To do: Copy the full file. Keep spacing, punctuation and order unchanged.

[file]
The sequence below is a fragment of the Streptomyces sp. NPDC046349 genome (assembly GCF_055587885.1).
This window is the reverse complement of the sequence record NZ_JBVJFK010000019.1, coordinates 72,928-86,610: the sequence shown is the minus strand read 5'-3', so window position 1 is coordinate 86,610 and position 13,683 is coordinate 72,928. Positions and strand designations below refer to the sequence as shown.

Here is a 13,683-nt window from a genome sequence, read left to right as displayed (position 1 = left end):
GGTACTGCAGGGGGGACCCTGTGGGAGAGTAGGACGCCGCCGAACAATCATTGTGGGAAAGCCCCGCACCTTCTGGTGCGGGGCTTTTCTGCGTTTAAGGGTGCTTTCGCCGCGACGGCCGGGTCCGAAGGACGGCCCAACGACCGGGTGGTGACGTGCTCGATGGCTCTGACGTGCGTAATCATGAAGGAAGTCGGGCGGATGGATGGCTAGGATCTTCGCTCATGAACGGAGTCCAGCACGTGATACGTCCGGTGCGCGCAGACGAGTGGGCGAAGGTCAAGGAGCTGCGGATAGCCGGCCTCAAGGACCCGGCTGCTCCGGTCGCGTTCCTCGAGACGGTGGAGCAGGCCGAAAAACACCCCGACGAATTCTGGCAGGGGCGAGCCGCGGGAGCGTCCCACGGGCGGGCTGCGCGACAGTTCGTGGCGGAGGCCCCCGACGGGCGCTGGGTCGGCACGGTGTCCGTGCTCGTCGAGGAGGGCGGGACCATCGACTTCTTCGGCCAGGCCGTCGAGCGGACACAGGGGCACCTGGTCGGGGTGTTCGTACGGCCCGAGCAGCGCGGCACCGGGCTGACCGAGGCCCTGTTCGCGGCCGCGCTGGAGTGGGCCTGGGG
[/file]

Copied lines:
The sequence below is a fragment of the Streptomyces sp. NPDC046349 genome (assembly GCF_055587885.1).
This window is the reverse complement of the sequence record NZ_JBVJFK010000019.1, coordinates 72,928-86,610: the sequence shown is the minus strand read 5'-3', so window position 1 is coordinate 86,610 and position 13,683 is coordinate 72,928. Positions and strand designations below refer to the sequence as shown.

Here is a 13,683-nt window from a genome sequence, read left to right as displayed (position 1 = left end):
GGTACTGCAGGGGGGACCCTGTGGGAGAGTAGGACGCCGCCGAACAATCATTGTGGGAAAGCCCCGCACCTTCTGGTGCGGGGCTTTTCTGCGTTTAAGGGTGCTTTCGCCGCGACGGCCGGGTCCGAAGGACGGCCCAACGACCGGGTGGTGACGTGCTCGATGGCTCTGACGTGCGTAATCATGAAGGAAGTCGGGCGGATGGATGGCTAGGATCTTCGCTCATGAACGGAGTCCAGCACGTGATACGTCCGGTGCGCGCAGACGAGTGGGCGAAGGTCAAGGAGCTGCGGATAGCCGGCCTCAAGGACCCGGCTGCTCCGGTCGCGTTCCTCGAGACGGTGGAGCAGGCCGAAAAACACCCCGACGAATTCTGGCAGGGGCGAGCCGCGGGAGCGTCCCACGGGCGGGCTGCGCGACAGTTCGTGGCGGAGGCCCCCGACGGGCGCTGGGTCGGCACGGTGTCCGTGCTCGTCGAGGAGGGCGGGACCATCGACTTCTTCGGCCAGGCCGTCGAGCGGACACAGGGGCACCTGGTCGGGGTGTTCGTACGGCCCGAGCAGCGCGGCACCGGGCTGACCGAGGCCCTGTTCGCGGCCGCGCTGGAGTGGGCCTGGGG